Last week at about 4:00AM Thursday morning, I booked a car online for the weekend. My flat mate Elizabeth and our across-the-street neighbors Emily, Lauren and Aron decided it would be awesome to get out of the city for the weekend, but it wasn’t until late on Thursday that we decided on a destination – Hawkes Bay. After some car rental issues we ironed out on Friday morning (only Lauren is 21) we packed our silver Nissan sedan and I got behind the wheel and got ready to drive on the left side of the road.
Once we got out of the city and onto the highway, it was a much less stressful drive. The most difficult part of driving was keeping my eyes on the road because the scenery was absolutely gorgeous. We saw the sunset on the Kapiti coastline, which is just north of Wellington and then continued the rest of the drive in darkness. After stopping in Palmerston North for dinner at a Subway (where they do NOT have American cheese and the turkey has no preservatives), Aron took the wheel and drove the remaining two hours north to Hastings, a small city just south of Hawkes Bay. We had “booked” a hostel just before we left Wellington and at about 9:45, we located the Sleeping Giant. Apparently, though, this hostel is not frequented by backpackers. Instead, it is a hub for migrant workers. After we saw one of these workers polishing his gun in the lounge, we decided it would be best to find another place. Luckily, there were a few to choose from and by 11:00 we had settled into our home for the night, opened a bottle of wine and planned our weekend.
Saturday morning we headed towards Napier, a centre of this region. However, when we saw a sign for Cape Kidnappers, our plans changed and we turned off the main highway to see what many guidebooks have referred to as a must see for this region. These coastal cliffs are home to the largest gannet colony in the world. What’s a gannet? I didn’t know either…but here’s a picture:
Unfortunately, I didn’t take that picture. The hike out to the gannett colony takes about 5 hours round trip and since it’s the middle of winter, the colony is rather sparsely populated. However, we did get some gorgeous pictures of the scenery.
We then loaded back into the car and finally arrived in Napier. After exploring the city and finding a new hostel to stay in, we drove out to two vineyards on the outskirts of town. Hawkes Bay is one of the largest wine producing regions and is the oldest in the country. We visited Mission Estate, the oldest vineyard in Aotearoa and Church Road, a sister vineyard that was the first in New Zealand to produce a red wine, Cabernet Sauvignon. We took a tour and dd several tastings at Church Road and then headed over to Mission for more free tastings. I bought a few bottles of white that I hope to bring home without having to pay a customs fee. Mission also had a sweet bottle of Syrah, which typically I don’t even like but would consider shipping a case to the US. With the Hawkes Bay vineyards under my belt, its Malborough next. This is the true heart of New Zealand wine country and luckily where Natalie (my kiwi-mate) lives. Her parents have offered to drive us around the vineyards there and I can’t wait for that. This is a cuvee from Church Road Winery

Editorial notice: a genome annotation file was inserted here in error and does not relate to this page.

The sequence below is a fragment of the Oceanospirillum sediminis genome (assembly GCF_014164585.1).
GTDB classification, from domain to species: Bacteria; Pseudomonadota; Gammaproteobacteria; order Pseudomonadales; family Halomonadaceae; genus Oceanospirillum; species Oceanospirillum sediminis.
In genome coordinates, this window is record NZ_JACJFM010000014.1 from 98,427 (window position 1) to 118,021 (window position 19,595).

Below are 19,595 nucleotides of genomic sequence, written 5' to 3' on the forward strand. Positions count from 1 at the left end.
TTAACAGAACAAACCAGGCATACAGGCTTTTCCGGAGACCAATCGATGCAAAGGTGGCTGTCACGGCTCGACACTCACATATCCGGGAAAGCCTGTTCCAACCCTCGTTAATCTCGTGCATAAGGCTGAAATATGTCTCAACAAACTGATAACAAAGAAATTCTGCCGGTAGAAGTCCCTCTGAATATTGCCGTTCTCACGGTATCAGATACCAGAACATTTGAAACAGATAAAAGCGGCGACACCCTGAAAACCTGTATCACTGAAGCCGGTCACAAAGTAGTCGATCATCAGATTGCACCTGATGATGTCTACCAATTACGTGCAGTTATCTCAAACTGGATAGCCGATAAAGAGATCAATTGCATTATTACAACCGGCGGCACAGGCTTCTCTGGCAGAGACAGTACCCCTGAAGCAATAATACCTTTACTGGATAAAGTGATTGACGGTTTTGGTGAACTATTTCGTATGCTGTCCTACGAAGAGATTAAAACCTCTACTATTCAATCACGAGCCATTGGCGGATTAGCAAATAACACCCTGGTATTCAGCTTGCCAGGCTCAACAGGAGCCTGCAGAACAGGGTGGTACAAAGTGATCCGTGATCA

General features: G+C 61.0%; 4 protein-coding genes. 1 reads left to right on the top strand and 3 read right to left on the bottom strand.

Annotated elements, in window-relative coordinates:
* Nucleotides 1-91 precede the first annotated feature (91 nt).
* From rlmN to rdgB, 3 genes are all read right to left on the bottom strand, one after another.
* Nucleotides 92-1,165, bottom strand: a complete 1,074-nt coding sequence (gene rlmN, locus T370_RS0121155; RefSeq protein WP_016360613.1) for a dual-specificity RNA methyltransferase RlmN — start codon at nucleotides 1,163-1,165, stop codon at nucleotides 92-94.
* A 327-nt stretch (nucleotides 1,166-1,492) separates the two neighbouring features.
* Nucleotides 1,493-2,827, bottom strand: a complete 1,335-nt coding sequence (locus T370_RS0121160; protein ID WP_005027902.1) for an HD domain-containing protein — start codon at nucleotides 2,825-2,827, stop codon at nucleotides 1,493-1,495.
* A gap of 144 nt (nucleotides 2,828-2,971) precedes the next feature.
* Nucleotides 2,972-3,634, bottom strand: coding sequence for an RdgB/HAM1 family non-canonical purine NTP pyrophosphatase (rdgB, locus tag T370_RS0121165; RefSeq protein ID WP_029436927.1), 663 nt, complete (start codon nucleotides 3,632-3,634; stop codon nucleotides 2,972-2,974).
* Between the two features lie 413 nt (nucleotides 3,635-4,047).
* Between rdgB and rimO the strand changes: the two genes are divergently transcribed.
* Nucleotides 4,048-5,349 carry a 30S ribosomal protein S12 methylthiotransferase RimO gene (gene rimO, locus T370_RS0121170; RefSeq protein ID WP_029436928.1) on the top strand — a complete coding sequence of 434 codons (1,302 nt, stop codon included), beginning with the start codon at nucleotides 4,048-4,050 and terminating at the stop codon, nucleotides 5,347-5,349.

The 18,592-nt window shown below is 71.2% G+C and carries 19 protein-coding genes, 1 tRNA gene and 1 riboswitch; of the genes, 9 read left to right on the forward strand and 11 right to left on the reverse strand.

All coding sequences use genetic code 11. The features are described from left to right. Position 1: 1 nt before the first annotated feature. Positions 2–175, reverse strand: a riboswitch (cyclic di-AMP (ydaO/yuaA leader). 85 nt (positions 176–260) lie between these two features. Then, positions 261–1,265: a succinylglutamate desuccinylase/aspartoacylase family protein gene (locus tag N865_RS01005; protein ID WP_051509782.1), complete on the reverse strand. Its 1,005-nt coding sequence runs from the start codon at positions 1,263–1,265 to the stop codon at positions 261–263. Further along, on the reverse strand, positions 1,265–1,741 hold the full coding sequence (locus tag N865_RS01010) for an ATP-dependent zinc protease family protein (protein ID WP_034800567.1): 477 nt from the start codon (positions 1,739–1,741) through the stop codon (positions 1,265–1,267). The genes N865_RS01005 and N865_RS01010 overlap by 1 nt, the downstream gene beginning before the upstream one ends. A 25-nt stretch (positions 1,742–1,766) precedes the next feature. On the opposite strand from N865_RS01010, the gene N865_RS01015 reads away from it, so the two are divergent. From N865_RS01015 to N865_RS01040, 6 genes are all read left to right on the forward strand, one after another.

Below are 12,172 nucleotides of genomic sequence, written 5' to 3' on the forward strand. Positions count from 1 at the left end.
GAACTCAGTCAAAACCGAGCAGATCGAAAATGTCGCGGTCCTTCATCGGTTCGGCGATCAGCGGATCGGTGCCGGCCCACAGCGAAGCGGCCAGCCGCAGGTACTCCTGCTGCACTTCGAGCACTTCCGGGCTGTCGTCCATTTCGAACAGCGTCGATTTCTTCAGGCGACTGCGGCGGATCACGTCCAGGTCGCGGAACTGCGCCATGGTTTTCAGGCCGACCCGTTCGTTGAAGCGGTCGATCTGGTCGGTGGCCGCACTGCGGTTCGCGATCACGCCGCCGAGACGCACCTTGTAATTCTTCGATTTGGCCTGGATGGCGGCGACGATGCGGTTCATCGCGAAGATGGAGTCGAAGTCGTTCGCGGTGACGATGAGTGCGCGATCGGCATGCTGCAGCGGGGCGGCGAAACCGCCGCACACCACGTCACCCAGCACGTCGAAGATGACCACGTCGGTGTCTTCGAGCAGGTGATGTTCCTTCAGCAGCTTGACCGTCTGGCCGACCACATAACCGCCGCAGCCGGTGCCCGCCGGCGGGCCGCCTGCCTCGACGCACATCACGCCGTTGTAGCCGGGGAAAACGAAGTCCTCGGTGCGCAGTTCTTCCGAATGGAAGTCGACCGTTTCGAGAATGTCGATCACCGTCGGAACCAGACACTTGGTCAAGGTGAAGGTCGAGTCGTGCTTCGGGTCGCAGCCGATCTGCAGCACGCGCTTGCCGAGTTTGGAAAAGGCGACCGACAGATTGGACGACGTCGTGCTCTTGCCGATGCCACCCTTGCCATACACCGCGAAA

These large fermenting tank holds enough wine for you to have one litre a day for 60 years. I want one.
Following the tastings, we went grocery shopping and returned to the waterfront lodge, where I made steak, corn, potatoes and a blue cheese sauce for dinner. The best part of this? $6 each.
Sunday morning we headed south again to the small town of Havelock North which is at the foot of Te Mata Peak, a 399 metre tall hill. We tramped to the top and saw spectacular views of all of Hawkes Bay as well as the Mt. Ruapehu, the tallest mountain on the North Island and featured as Mt. Doom in the Lord of the Rings trilogy. The views were absolutely incredible and the landscape we tramped through was just a beautiful.
Following the top of the mountain, we headed down to the redwood forest at the base of the mountain. On our way, we found a sweet cave on the side of the hill, where you could see so many shell fossils that showed how this mountain had originally been part of the sea bed. We sat in the cave overlooking a valley, eating steak sandwiches and drinking the Syrah that I had bought the day before. What an incredible day.
We followed this amazing mountain with a trip to Ocean Beach to watch the sunset. It was cold, but totally worth it. It really reminded me of spring break in Myrtle this year. A bunch of friends on the beach having a good time.
We conserved money that night by eating ramen noodles with eggs for dinner. Add on the cookies (Tim Tams…more about these later), milk & bread and dinner cost us each $2.50. And that’s NZ$.
We had to leave Havelock North early Monday morning to make sure that we were back in time for classes at noon. Leaving at 6:30, we saw the sunrise over the mountains while driving, stopped for pies in Palmerston North (more about pies later too) and arrived safe home in Wellington at 11.
I don’t think that I can pick a favorite part of the weekend, but it was so awesome to get out of the city and explore this country a little bit. It was a completely spontaneous weekend full of good friends, good food, good wine and good times. In two weeks I’ll be heading north again with a bigger group of people and I can’t wait.
This country is slightly smaller than Colorado, and it seems like I’ll never be able to see it all. Which is making me realize how big the world is, and how much of it I’ll probably never see. But I’ve got enough trips planned before I leave the country and then I’ll be adding Australia and Fiji to the list, so I guess I can’t complain too much.
I’ll put up the rest of my pictures this weekend, so stay tuned for them.